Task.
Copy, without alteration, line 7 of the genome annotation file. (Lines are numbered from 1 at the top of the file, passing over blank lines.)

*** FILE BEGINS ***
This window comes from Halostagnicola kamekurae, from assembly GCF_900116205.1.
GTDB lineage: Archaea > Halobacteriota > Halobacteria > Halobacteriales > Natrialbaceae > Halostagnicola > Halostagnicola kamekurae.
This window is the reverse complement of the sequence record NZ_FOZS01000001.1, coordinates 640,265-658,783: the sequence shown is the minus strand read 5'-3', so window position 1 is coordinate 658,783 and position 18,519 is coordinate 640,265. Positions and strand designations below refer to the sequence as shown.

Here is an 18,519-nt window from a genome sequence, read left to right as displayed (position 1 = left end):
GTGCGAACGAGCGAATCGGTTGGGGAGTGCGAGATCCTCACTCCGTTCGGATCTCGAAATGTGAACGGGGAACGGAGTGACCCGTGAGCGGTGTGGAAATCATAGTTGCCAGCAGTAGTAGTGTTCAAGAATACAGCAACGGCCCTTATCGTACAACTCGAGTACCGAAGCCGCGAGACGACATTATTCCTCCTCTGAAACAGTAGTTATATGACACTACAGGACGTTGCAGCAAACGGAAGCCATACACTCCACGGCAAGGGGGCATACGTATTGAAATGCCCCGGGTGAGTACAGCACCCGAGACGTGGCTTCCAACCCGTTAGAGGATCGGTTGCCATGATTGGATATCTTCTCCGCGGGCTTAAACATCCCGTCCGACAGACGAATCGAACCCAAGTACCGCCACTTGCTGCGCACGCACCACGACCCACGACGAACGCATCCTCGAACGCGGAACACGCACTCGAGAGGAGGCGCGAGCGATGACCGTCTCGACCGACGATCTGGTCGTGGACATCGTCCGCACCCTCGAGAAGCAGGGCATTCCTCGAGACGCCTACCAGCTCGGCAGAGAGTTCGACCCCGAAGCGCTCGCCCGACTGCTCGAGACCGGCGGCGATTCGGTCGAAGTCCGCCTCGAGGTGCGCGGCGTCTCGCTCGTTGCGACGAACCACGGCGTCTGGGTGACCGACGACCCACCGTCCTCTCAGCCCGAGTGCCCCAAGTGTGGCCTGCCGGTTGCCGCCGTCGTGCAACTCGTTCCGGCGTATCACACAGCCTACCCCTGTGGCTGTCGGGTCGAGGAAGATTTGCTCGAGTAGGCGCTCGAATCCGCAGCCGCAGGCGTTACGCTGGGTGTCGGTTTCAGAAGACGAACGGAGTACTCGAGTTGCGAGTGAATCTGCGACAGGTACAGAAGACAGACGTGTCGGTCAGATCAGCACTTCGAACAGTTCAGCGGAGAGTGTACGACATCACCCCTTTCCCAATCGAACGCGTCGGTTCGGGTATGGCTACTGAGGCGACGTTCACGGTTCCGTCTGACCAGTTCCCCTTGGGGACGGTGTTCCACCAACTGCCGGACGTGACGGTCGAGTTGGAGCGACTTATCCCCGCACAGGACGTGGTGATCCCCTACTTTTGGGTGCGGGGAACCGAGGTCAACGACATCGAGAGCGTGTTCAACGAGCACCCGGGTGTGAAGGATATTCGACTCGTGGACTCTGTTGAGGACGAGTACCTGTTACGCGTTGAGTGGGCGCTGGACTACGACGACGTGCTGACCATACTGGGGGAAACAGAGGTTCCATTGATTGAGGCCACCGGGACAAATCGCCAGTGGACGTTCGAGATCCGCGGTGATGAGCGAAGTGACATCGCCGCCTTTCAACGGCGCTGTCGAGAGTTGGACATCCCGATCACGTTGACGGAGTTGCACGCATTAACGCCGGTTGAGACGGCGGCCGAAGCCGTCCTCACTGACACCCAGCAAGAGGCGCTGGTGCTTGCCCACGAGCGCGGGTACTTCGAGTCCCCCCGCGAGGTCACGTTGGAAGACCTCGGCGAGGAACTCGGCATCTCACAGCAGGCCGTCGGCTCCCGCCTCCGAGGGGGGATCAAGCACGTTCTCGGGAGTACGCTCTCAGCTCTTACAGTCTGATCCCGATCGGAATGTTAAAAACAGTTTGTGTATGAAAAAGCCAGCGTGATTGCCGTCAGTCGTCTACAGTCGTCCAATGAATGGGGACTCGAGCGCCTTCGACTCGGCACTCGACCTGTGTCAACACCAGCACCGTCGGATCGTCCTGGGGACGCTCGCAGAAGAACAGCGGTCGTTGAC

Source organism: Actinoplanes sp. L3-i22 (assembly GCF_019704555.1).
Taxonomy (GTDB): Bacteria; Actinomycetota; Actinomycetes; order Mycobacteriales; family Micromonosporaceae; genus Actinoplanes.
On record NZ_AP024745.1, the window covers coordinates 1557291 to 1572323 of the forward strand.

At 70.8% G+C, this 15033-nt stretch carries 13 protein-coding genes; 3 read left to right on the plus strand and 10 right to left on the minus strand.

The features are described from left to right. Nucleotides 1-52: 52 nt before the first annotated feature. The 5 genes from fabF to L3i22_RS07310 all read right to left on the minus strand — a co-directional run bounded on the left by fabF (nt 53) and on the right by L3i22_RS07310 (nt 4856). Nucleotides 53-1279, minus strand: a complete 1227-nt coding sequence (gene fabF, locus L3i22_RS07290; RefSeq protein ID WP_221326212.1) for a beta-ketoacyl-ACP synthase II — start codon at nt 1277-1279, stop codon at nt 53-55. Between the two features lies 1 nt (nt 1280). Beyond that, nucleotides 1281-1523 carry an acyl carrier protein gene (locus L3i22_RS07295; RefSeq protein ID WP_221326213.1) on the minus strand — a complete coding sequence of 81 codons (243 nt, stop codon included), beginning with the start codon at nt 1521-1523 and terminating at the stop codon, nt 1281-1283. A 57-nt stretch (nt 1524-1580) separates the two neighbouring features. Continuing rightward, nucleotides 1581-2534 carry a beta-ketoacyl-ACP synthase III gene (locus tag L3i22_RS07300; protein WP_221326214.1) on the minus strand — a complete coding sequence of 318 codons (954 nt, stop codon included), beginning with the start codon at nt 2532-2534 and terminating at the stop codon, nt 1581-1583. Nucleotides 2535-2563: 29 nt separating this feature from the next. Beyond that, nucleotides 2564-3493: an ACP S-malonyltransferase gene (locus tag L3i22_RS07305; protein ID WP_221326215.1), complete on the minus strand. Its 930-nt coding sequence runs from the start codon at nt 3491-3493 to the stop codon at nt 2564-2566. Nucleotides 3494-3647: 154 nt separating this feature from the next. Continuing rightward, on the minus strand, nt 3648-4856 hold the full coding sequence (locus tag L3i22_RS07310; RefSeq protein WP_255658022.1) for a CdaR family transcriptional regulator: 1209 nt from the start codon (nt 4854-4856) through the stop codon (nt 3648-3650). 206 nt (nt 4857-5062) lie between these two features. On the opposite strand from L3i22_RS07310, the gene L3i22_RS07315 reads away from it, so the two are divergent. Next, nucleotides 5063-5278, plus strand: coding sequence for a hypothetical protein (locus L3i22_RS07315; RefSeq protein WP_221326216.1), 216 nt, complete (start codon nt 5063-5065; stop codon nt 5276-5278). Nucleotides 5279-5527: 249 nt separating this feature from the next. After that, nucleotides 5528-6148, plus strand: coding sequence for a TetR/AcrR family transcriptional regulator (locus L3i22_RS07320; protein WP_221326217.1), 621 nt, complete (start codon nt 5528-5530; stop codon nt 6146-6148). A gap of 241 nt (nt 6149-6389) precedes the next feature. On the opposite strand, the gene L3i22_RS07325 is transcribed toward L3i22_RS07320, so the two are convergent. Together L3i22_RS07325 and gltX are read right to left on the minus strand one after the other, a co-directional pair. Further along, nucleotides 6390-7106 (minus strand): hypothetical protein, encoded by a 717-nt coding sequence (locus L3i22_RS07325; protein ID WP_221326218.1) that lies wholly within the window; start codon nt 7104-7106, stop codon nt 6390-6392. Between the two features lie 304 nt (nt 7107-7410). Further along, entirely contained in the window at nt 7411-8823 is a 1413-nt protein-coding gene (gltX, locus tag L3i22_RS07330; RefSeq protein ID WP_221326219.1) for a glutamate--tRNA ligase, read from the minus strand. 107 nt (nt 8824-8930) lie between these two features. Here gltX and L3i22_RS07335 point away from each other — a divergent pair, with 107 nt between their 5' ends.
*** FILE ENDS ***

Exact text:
Taxonomy (GTDB): Bacteria; Actinomycetota; Actinomycetes; order Mycobacteriales; family Micromonosporaceae; genus Actinoplanes.